Democratic Senators Elizabeth Warren and Tammy Baldwin are calling on Gary Cohn, the former No. 2 executive at Goldman Sachs Group Inc., to recuse himself from any decisions that could affect the Wall Street bank in his new role as a top economic adviser to President Donald Trump.
Their letter was released Friday, the same day Cohn said he met with Republicans on the House Financial Services Committee while Trump is poised to order a sweeping review of banking rules enacted in response to the 2008 financial crisis.
The senators are also demanding that Cohn immediately pay taxes on about $284 million in pent-up bonuses, stock holdings and other investments he received upon leaving Goldman Sachs. Under a federal law that’s designed to help new government officials comply with ethics standards, Cohn could be eligible to defer taxes on gains he’d realize by divesting his stake in the bank he’s worked for since 1990.
Cohn’s new role “requires a leader who does not play favorites, but focuses on every aspect of the economy, and a leader who will pay as much attention to the needs of the middle-class worker that drive the U.S. economy as he or she will to the billionaires that sit at the top,” Warren, a Massachusetts Democrat, and Baldwin, a Wisconsin Democrat, said in the letter.
The White House didn’t immediately respond to a request for comment.
To help Cohn avoid conflicts of interest as Trump’s top economic adviser, Goldman Sachs let its former president immediately collect about $65 million in cash and stock that would have been tied to the bank’s future performance. That’s on top of roughly $220 million of Goldman equity he already held or was awaiting, as well as stakes in company-run investment funds, according to regulatory filings last month.
Cohn, 56, stepped down as Goldman’s president and chief operating officer in December after agreeing to lead Trump’s National Economic Council, an influential panel that helps coordinate and develop the president’s economic program. He had started at the bank in 1990, becoming co-president in 2006, and then sole president. He was long seen as the heir apparent to Chief Executive Officer Lloyd Blankfein. For 2016, the bank awarded Cohn $20 million in pay.
By law, Cohn can apply for a so-called certificate of divestiture, which would allow him to sell his common shares while deferring the capital-gains tax -- provided that he reinvests in approved securities such as mutual funds or Treasury bills that won’t trigger potential conflicts of interest. In effect, people who use the process can defer paying capital-gains taxes until they sell the new, replacement assets.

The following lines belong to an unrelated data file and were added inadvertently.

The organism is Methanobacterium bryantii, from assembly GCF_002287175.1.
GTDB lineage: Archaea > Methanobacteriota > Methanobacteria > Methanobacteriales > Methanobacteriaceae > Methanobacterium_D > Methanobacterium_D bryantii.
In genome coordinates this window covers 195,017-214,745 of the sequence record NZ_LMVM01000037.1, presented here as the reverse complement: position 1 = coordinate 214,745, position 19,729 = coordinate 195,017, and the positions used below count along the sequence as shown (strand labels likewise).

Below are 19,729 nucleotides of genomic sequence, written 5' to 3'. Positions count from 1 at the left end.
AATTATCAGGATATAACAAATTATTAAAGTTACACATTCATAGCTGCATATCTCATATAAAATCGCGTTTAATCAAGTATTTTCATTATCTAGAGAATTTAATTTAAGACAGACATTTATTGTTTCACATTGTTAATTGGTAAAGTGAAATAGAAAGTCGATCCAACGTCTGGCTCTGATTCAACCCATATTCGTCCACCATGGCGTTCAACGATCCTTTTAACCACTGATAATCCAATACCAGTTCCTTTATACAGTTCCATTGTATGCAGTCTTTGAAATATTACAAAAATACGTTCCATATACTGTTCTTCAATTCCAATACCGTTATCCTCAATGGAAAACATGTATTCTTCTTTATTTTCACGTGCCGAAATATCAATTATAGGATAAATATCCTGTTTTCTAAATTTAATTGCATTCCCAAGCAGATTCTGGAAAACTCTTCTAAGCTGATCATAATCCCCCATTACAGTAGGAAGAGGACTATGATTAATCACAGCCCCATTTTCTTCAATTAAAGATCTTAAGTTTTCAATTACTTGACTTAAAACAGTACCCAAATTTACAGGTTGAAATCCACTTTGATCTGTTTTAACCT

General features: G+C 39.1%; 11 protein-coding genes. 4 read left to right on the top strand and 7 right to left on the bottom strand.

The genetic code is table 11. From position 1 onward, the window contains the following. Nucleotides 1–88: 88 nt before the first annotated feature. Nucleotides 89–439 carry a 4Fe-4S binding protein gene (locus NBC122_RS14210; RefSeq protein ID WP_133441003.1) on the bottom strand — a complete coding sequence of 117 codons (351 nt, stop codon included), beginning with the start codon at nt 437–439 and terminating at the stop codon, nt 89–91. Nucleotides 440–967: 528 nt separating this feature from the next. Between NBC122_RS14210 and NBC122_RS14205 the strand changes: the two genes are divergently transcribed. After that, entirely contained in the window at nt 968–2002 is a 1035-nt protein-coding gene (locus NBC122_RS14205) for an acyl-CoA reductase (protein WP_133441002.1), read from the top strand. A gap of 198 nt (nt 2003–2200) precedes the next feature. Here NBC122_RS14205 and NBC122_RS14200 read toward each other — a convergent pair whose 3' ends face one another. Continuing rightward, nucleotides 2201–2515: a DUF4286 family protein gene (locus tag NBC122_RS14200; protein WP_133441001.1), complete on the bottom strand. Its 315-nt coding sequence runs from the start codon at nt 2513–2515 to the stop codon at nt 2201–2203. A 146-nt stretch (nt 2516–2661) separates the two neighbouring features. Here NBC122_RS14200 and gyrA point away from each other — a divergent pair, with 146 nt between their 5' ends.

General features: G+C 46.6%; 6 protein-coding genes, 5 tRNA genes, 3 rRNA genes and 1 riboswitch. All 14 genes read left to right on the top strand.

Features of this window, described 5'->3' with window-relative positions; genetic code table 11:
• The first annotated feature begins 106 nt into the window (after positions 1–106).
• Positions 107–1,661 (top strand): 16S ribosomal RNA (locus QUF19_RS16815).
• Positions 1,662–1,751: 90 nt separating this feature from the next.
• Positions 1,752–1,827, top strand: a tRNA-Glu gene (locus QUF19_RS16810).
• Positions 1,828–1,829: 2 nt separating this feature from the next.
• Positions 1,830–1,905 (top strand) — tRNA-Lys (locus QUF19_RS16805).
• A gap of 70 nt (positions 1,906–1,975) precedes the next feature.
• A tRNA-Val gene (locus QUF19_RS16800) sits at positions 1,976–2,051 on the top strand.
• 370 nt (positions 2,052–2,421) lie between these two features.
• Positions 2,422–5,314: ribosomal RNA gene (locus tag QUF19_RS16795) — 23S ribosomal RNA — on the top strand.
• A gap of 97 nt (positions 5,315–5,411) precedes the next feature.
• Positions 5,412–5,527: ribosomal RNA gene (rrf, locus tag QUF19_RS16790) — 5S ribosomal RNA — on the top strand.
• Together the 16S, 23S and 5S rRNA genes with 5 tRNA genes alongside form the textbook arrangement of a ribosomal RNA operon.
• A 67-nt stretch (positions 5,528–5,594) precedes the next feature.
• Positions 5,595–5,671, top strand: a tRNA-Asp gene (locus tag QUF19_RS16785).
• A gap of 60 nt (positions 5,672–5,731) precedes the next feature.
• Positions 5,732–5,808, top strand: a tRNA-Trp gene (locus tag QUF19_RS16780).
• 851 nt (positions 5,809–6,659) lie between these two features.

The senators’ letter says that beyond a typical recusal, which focuses on decisions that directly affect an appointee’s former employer, Cohn should also recuse from matters that might “have a significant indirect impact on Goldman Sachs” for as long as he serves in the administration.
That standard “would be unrealistic and crippling,” said Stan Brand, an ethics specialist at Akin Gump Strauss Hauer & Feld LLP. “You might as well say that people who are in the private sector can never work for the government.”
The senators’ letter also notes that “typical recusal periods for conflicted government officials are one full year.” Members of Trump’s administration will be required to sign pledges that double that time frame under an executive order the president signed Jan. 28. Those pledges will prevent appointees, including Cohn, from participating in matters that are “directly and substantially related to my former employer or former clients, including regulations and contracts” for two years.
Cohn, speaking on Bloomberg Television Friday morning, said he and the Trump administration are focusing on business regulation -- including financial-services regulation -- as a top priority.
“We’re going to attack all aspects of Dodd-Frank,” Cohn said. The president has called for sweeping changes in regulations, along with a tax overhaul and an ambitious infrastructure-improvement program, as his top priorities.
On taxes, Cohn said Friday during a Friday interview with Fox Business News that he has been meeting with members of Congress and working on two key goals, he said: cutting corporate income taxes and individual income taxes -- “especially for lower earners.”
“We’re not spending a lot of time with the high earners,” Cohn said. He said any tax overhaul will be done only after Congress makes changes to the Affordable Care Act, also known as Obamacare. For now, the administration is weighing various tax options, with an eye toward understanding “both the intended and unintended consequences,” he said.
A senior administration official last week told Bloomberg News that Trump was warming up to a proposal favored by House Speaker Paul Ryan. That plan would replace the existing 35 percent corporate income tax with a 20 percent tax on businesses’ domestic sales and imports; exports would be excluded from federal taxes.
While companies that are net exporters tend to favor that so-called border-adjusted tax, retailers, oil refiners and other industries that rely heavily on imported materials have said it could result in far higher consumer prices.
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